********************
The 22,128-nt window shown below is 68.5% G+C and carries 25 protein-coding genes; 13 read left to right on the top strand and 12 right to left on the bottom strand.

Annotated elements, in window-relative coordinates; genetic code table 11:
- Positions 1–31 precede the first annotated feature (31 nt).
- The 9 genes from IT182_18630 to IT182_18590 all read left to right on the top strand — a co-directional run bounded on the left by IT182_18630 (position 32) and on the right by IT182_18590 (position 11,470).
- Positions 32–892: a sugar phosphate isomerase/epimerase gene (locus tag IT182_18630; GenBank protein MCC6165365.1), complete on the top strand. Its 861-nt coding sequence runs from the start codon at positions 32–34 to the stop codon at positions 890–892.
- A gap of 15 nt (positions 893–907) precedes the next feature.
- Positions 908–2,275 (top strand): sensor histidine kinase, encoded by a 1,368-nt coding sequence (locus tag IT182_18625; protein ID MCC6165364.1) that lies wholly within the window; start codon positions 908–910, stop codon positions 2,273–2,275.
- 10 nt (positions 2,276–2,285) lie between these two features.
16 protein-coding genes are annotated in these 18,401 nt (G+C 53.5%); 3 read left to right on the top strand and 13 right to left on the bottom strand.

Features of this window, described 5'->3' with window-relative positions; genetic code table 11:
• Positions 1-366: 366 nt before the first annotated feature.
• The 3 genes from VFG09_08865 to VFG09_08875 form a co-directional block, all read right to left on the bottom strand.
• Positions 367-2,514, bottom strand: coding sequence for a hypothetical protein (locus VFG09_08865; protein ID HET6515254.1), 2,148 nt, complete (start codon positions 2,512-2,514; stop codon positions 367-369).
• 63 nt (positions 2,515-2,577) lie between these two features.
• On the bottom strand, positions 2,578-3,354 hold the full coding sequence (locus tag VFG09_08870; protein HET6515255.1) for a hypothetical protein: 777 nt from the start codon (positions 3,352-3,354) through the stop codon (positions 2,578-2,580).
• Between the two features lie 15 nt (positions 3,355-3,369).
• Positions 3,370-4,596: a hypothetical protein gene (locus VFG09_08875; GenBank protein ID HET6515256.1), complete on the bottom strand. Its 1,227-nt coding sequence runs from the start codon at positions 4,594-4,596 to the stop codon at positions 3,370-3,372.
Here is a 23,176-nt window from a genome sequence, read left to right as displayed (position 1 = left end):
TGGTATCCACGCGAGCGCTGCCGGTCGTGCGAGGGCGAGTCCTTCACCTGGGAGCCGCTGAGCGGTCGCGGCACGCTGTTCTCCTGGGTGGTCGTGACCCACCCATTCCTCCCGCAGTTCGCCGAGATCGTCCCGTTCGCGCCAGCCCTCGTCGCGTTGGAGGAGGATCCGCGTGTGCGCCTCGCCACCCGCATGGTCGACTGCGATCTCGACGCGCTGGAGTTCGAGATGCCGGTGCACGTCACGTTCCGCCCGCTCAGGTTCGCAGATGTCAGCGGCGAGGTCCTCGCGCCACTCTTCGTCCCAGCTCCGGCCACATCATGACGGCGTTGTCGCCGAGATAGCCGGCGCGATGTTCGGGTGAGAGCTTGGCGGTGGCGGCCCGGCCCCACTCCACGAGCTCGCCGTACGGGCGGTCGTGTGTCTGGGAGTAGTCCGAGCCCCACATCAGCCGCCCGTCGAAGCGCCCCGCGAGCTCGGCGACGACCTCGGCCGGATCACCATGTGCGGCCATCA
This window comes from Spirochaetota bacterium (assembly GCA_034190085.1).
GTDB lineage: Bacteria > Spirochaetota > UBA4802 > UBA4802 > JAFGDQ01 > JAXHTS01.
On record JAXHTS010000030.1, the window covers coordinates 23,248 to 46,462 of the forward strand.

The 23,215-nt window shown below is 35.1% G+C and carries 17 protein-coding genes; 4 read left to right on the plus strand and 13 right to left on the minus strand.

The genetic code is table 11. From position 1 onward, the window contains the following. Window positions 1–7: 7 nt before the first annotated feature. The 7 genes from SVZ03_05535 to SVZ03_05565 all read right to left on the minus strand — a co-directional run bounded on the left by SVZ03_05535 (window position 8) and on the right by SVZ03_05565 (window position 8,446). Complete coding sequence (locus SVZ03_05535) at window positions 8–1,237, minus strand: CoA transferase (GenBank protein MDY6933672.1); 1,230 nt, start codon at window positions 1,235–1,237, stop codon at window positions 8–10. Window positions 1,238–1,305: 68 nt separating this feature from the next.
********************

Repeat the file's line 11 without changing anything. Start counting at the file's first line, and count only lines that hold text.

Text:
• Positions 1-366: 366 nt before the first annotated feature.